I want library visits and programs to be more personalized. I love Nikki Robertson's personal book shopping program.  I'm already recruiting teachers that will let me give this a try with their class. If I can't find a willing teacher I may just leave out the surveys and tell the library visitors about it when they come in. I especially love the thought that went into the packaging with little tags that Cathy Jo Nelson created when she tried this idea.
We already have a frequently used holds process. My library helpers regularly check holds and deliver them to the students in class. I routinely put books on hold for students if I know they will love the book. They are usually pleasantly surprised when I deliver the book and tell them that I think they will like it. Maybe I can make the delivery even more special by including a book mark or a little note telling why I think they would like that book.
Another way to make the library more personalized is to have a way that students can request books then hold that book for them when it comes in. I usually keep this written on a sticky note on my desk, but I could find a more whimsical way to keep track of requests. I had a Google form on my website, but none of my students ever used it so I took it down. If we go 1:1 next year I have a feeling it would be utilized more often so I plan to put it back on the library site and have a QR code near the circulation desk so that they can go to the form easily and make a request. For those high demand books like the new Wimpy Kid I've seen librarians have a drawing or another fun way to chose the first person to check it out. I would like to try this.
I wish that I could add features to our catalog system. It would be so cool if a search came up with no results, the site would automatically link to the request form so that students could request the book right away.
If we go 1:1 I need to think of fun ways to deliver content to the students such as a recommended book lists based on different themes, holidays or events, links to book trailers, library program news, etc. I need to brainstorm ways that this would be possible with devices. From my conversations with 1:1 librarians it seems that I will need to work even harder at enticing students and classes into the library.

I would love to hear your ideas on how we can make the library more whimsical, fun, pleasurable, and personal.

Sunday, December 15, 2013

Hour of Code and Mustang Makerspace

Last week we participated in the Hour of Code, sponsored by We shared the introduction video on our morning news and invited everyone to try coding activities in the library during lunch. I had the free tutorials from the site pulled up on the computers in the library, Lightbot app on the library iPods and cups for the non-tech coding activity from the site.
I was pleasantly surprised at the turn out of students and enjoying seeing them explore the tutorials and activities.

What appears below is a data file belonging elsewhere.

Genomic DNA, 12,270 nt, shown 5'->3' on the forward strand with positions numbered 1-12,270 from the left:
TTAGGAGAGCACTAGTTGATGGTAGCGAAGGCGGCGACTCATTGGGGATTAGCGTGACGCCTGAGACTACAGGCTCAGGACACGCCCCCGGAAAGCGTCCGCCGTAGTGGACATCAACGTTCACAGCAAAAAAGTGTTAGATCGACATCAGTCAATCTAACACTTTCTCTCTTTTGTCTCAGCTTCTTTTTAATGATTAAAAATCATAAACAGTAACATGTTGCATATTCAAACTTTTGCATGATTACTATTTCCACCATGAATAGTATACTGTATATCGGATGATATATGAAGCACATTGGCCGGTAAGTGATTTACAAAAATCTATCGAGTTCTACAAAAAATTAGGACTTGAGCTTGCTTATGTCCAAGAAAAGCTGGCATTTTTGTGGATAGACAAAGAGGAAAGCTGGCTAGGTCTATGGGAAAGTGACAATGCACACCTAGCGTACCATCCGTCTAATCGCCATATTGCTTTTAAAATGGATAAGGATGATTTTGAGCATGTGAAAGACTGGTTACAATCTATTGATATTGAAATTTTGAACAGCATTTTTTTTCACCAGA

One of my super smart tech genius students asked if he could stay and help through all three lunches. I made arrangements with his teachers and he proved to be a big help. I asked him to explore all the tutorials beforehand so that he could help the others. Now I know who to go to when I have computer questions.

On Wednesday of last week I tied our first Makerspace event in with Hour of Code. I promoted the activity with the Hour of Code kids. Our first Makerspace event was Legos. I created a Smore to explain the concept to my administration and teachers. I have lots more activities planned and I'll be sure to share here. The first event was great. I had many visitors that are not my normal crew, which was exciting. The hallways were abuzz with students talking about the events so it was well worth the time and energy. I have lots to learn about makerspaces and room to grow, but it was a successful start.

Aurasma Endangered Animal Projects

I had the pleasure of working with our gifted and talented students on endangered animal research. Students created a children's book in Book Creator after researching their South Carolina species. Upon completion of the book, students received a brown paper lunch bag and access to construction paper and other crafting items. Using only those items, they had to create their animal. I loved this mix of high and low tech creation and was so impressed with their animals.
The teacher and I had originally discussed using QR codes to record each student describing their animal, but after hearing about Aurasma I showed her the app. She was excited to give it a try.
I showed a few students in each class how to record the video and connect it to the image and they took over from there. They loved seeing their videos pop up when the animal was scanned. We used pictures of the paper bag animals to create a bulletin board near the front office to highlight and share their presentations. It was fun to see the reaction of other teachers, parents, and school visitors. We even had district administrators come to take a peek.

I plan to create a book cover bulletin board with student book reviews using Aurasma after our break. I have a few iPods in the library that I can loan out to students that would like to watch if they don't have their own device. I've heard others have success with the Layar app so I might look into that as well.
Have you tried any augmented reality apps yet?